1. Clear pathways for daily activities.
When we do a home assessment, we analyze the senior’s routine and look how the physical space is arranged. The first thing we look at is whether they can walk where they need to without obstacles. Throw rugs, cords, piles of papers, small tables or ottomans…make for an easy stumble. We’ve had numerous clients over the years rush to get to the phone and get caught on the edge of a rug or run right into a coffee table corner.
2. Further to this point, rearrange the environment to be better suited to your daily use patterns.
Avoid dangers by eliminating the need to reach, use stepstools or move about without proper lighting, etc. For example, one of our care managers worked with a client on a home modification plan. She noticed that the client had many items in her freezer and pantry she couldn’t reach. She either had to get on a stool, or often just didn’t notice she had those foods and they expired. With simple rearranging, she was not only safer but she saved money and hassle.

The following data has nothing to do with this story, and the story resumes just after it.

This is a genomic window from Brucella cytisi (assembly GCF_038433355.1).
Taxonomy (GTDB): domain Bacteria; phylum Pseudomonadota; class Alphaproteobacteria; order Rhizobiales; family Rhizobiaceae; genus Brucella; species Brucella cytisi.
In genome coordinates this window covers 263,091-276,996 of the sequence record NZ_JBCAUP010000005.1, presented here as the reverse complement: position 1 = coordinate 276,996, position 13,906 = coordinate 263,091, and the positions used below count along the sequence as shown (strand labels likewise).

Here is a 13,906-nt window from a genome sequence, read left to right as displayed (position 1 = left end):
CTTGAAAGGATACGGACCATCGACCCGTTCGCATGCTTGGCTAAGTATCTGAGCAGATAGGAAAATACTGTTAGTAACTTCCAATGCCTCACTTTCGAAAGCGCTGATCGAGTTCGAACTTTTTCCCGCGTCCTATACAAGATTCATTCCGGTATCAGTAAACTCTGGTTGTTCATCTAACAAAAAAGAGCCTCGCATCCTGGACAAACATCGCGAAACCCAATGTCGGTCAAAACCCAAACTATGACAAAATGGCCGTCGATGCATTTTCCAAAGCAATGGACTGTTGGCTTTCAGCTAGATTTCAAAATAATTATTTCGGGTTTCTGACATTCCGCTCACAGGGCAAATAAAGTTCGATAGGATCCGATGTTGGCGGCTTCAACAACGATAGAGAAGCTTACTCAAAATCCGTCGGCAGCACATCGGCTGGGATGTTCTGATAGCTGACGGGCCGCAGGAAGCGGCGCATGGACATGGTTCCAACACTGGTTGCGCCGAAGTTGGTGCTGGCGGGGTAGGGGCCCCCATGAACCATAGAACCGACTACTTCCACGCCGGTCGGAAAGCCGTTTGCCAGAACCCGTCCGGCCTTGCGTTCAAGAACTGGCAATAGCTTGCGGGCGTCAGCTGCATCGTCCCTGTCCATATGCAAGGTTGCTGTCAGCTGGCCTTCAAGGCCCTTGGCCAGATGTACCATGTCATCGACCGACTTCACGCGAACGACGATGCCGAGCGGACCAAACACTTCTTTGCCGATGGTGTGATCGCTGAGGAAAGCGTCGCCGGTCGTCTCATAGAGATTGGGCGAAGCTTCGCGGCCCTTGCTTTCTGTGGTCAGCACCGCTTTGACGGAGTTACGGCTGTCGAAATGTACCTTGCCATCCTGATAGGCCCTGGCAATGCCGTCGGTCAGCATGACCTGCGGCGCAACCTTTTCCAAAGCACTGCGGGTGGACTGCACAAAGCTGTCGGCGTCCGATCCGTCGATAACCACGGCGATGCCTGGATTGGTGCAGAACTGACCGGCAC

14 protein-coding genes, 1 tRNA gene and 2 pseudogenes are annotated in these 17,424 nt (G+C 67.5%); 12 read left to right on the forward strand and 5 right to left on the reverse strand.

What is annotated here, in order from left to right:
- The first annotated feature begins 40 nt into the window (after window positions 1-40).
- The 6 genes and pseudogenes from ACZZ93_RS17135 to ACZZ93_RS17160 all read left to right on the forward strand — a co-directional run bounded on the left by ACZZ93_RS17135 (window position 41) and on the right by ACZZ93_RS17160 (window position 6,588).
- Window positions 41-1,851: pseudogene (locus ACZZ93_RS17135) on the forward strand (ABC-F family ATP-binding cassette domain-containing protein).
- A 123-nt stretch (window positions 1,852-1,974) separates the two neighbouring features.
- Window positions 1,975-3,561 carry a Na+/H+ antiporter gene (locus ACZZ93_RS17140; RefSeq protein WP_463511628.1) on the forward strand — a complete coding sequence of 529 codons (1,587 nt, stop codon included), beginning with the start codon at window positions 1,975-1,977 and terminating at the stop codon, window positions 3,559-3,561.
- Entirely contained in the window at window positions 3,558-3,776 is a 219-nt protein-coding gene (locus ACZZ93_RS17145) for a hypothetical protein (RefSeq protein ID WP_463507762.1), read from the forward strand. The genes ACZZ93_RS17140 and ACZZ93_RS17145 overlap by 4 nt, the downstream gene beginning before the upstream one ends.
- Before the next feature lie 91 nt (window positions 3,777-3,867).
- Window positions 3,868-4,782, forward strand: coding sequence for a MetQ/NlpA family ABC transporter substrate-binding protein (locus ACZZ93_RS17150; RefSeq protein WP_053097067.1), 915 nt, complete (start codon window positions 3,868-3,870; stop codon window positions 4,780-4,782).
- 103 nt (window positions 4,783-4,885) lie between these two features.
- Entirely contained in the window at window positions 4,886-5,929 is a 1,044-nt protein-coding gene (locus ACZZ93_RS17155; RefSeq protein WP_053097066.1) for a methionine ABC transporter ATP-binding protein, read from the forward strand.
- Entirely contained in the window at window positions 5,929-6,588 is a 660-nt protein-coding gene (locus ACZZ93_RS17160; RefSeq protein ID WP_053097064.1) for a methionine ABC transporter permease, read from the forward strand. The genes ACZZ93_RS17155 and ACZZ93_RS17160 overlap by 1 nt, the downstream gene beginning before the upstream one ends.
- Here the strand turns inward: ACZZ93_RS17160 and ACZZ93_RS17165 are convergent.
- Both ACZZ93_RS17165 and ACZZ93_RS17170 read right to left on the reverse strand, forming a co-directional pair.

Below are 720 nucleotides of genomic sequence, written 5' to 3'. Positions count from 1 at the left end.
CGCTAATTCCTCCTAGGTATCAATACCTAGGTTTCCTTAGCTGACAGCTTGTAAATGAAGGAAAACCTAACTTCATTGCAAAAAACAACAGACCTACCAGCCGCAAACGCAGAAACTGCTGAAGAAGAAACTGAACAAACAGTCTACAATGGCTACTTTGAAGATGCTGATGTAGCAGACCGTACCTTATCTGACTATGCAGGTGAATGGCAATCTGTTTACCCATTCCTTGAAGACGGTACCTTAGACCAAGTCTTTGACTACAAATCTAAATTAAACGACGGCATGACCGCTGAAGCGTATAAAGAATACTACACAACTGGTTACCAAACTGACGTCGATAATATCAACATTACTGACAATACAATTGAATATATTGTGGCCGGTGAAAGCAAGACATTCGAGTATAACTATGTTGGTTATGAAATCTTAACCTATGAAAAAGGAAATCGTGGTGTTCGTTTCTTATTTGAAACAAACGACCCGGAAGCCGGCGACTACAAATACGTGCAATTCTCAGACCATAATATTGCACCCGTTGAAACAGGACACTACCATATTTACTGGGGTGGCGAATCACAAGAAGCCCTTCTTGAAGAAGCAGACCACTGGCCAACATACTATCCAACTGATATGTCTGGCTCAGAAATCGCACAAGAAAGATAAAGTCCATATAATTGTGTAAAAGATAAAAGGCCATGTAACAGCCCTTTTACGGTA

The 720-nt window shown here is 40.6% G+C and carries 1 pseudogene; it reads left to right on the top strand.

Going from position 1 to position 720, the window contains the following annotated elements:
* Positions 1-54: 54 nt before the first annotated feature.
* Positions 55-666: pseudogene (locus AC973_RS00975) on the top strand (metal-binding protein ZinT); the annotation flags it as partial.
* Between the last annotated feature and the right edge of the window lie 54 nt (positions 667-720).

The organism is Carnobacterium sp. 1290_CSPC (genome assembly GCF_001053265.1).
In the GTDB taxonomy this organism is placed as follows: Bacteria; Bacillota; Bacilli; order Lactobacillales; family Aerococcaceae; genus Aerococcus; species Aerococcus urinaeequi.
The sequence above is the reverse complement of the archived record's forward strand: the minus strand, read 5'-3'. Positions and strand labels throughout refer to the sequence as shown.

Another example is looking at the bathroom arrangements. Having to get out of a wet shower to get to your towel puts you at risk to fall. Having cluttered countertops could mean you hurt yourself reaching to get an item. Or, you could harm yourself by confusing two items if you can’t see well.
The assessment can help you make small home modifications to improve the “workflow” of your day. Another example relates back to rushing to the phone as we mentioned earlier. With cordless and mobile phones, voice-controlled speakers and more, there’s no reason for this to occur anymore. We analyze your patterns and what tools and arrangements can make you safest and most comfortable.